How the Proposed Fix to the ACA 'Family Glitch' Will Impact Your Budget

Fixing the 'family glitch' could help millions of Americans access affordable healthcare and lower health insurance premiums.

Photo booth portrait of mother and daughter hugging with a digital glitch effect
Photo: Getty Images

A record 31 million people in the United States now have health coverage as a direct result of the Affordable Care Act. In fact, there's been reductions in uninsured rates in every state in the country since the law took effect in 2010, according to the U.S. Department of Health & Human Services and people insured through ACA marketplaces have reached historic levels.

But even amid such record breaking progress, there are still millions of people being left behind as a result of a gap in the law that has come to be known as the 'family glitch.' The so-called glitch or loophole has prevented about 5 million people from qualifying for subsidized health plans available through the ACA–even in cases when those individuals are unable to find affordable coverage through private providers elsewhere.

The good news, however, is that the Biden administration has set its sights on fixing this loophole, a move that will have far reaching ramifications. By some accounts, the rule change the administration is proposing would result in the largest expansion of ACA coverage since the law was passed more than a decade ago.

"This fix to the ACA to eliminate what's been known as the family glitch is a very big deal," Gerald Kominski, Ph.D., a senior fellow at the UCLA Center for Health Policy Research and professor of public health, told Health. "Last year, the Kaiser Family Foundation published a study estimating that 5.14 million people are currently affected by the family glitch...This new rule means they would be eligible for ACA subsidies that would make their insurance more affordable or allow them to purchase insurance if they are currently uninsured."

Here's a closer look at the changes being made by the Biden administration and how they will impact ACA applications and health insurance affordability in the years to come.

What Specifically Is Changing and Why?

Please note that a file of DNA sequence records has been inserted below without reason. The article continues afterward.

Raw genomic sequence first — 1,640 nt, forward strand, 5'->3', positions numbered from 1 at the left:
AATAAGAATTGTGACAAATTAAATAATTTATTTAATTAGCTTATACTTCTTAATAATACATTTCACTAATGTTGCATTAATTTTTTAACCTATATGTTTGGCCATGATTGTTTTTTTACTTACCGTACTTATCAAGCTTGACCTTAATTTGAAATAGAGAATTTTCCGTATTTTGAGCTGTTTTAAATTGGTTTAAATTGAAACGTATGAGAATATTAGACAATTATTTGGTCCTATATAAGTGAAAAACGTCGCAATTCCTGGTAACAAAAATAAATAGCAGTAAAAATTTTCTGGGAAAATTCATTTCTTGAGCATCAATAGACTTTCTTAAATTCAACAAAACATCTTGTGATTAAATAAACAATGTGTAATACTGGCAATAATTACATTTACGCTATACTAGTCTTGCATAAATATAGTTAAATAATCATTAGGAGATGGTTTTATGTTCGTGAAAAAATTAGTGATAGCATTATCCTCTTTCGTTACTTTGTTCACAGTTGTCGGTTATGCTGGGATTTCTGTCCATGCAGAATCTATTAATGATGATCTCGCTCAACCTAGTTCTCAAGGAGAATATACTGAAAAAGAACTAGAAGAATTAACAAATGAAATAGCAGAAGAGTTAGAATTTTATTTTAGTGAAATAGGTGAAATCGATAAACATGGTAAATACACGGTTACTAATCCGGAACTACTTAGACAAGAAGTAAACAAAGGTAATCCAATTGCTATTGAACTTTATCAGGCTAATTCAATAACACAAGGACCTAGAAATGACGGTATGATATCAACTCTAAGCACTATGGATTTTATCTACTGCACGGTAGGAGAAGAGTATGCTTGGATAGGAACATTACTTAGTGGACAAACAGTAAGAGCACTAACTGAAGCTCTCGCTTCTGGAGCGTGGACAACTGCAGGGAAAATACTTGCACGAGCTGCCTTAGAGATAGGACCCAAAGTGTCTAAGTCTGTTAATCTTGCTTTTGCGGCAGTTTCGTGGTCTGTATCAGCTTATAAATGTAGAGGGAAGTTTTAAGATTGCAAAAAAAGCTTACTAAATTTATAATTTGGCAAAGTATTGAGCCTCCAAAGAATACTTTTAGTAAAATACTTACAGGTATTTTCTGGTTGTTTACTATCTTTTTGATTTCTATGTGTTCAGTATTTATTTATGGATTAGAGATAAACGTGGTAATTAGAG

As it stands now, individuals who do not have access to what ACA law considers 'affordable' health insurance through their employer can seek to purchase insurance via ACA health insurance marketplaces around the country and, when doing so, receive subsidies that help cover the cost of the insurance policy. Under the ACA, individuals can qualify for subsidized health insurance if the cost of their employer-based coverage rises above 9.83% of their household income.

However–and here's where the much-publicized glitch comes in–as currently written, the regulations define employer-based health insurance as affordable if the coverage solely for the employee is affordable, according to a White House fact sheet.

But what if family members or dependents also need to be added to an employee's work-based health insurance plan? The out-of-pocket cost of the coverage goes up significantly for the employee. As currently written, the ACA does not recognize these additional costs for family members or dependents when calculating affordability and eligibility for ACA coverage and subsidies. Instead, the affordability threshold of household income is based solely on the cost of the employee's self-only coverage, and does not factor in premiums required to cover any family members or dependents.

"For family members of an employee offered health coverage through an employer, the cost of that family coverage can sometimes be very expensive and make health insurance out of reach," adds the White House fact sheet. "The family glitch...has made it impossible for many families to use the premium tax credit to purchase an affordable, high-quality Marketplace plan."